Bill would require all of the state's public school students to learn writing style.

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(WBIR) Cursive handwriting might be a dying art, but a measure before the Tennessee House of Representatives attempts to save it in an era of keyboards and keypads. House Bill 1697 would require all public school students in Tennessee to learn how to read and write in cursive, preferably around the third grade.

State Rep. Sheila Butt, R-Columbia, authored the bill after being told by parents and teachers that kids today couldn't read their handwritten notes. Butt frets the day may come when Tennesseans will no longer be able to sign their names legibly or read the Bill of Rights in its original form.

The House is scheduled to vote on the legislation Monday night. Action on a companion bill filed in the Senate has been delayed until next week.

"Imagine you not being able to sign your name to buy a home or buy a farm or buy a car or vote or anything -- it just made sense to me," said Senator Frank Nicely, who wrote the companion Senate bill.

Butt estimates that half of elementary school students in Tennessee still receive instruction in handwriting. The legislation has breezed through House committees, with Rep. Jim Coley, a schoolteacher, agreeing wearily the ability to read and write by hand appears to be on the way out.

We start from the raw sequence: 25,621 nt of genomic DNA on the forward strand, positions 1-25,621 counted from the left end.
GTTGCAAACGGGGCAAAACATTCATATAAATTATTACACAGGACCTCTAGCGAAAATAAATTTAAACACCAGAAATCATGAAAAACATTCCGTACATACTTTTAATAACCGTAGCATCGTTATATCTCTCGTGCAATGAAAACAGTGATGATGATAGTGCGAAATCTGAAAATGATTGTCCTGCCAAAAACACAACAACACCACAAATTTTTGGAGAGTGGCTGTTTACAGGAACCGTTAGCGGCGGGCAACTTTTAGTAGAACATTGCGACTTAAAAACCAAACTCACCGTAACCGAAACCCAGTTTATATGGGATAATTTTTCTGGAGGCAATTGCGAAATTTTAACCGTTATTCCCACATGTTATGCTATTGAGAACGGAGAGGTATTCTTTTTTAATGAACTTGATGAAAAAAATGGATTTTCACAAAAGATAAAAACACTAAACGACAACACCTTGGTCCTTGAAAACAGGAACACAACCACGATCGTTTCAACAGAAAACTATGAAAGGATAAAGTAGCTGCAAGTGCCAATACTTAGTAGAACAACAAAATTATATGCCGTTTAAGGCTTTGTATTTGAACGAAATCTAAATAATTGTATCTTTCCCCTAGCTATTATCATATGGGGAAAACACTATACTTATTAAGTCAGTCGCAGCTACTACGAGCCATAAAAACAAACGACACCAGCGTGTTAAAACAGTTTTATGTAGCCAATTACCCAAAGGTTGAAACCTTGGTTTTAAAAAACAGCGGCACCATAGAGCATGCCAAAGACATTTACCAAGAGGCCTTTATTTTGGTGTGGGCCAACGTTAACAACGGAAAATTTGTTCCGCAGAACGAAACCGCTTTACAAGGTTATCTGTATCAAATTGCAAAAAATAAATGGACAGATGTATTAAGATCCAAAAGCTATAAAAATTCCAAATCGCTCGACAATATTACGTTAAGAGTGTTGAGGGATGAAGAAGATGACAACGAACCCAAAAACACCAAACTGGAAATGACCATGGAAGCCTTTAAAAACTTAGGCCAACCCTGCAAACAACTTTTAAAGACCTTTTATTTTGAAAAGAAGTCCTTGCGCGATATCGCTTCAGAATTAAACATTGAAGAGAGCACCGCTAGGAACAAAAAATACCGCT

"Not only do kids not know how to write cursive, they don't know how to write, period," said the Bartlett Republican. "The style is really rather tragic, to see some of the materials we have to read."

One of the legislature's youngest members, Rep. Raumesh Akbari, agreed.

"I think it's terrible," said the Memphis Democrat, who is 29. "Because you really need to be able to write in the event that your computer or your phone or your iPad — all those batteries are dead."

The bill has been such a crowd-pleaser that some lawmakers fear it could become a vehicle for more controversial legislation. Before he would allow a vote on the bill, House Education Committee Chairman Harry Brooks, R-Knoxville, asked Butt to pledge publicly that she'd try to stop any attempt to attach other education initiatives to her bill.

At a time when Democrats and Republicans are deeply divided, it appears that curly Qs, looping Ls and flowing Fs are one thing they can agree on.

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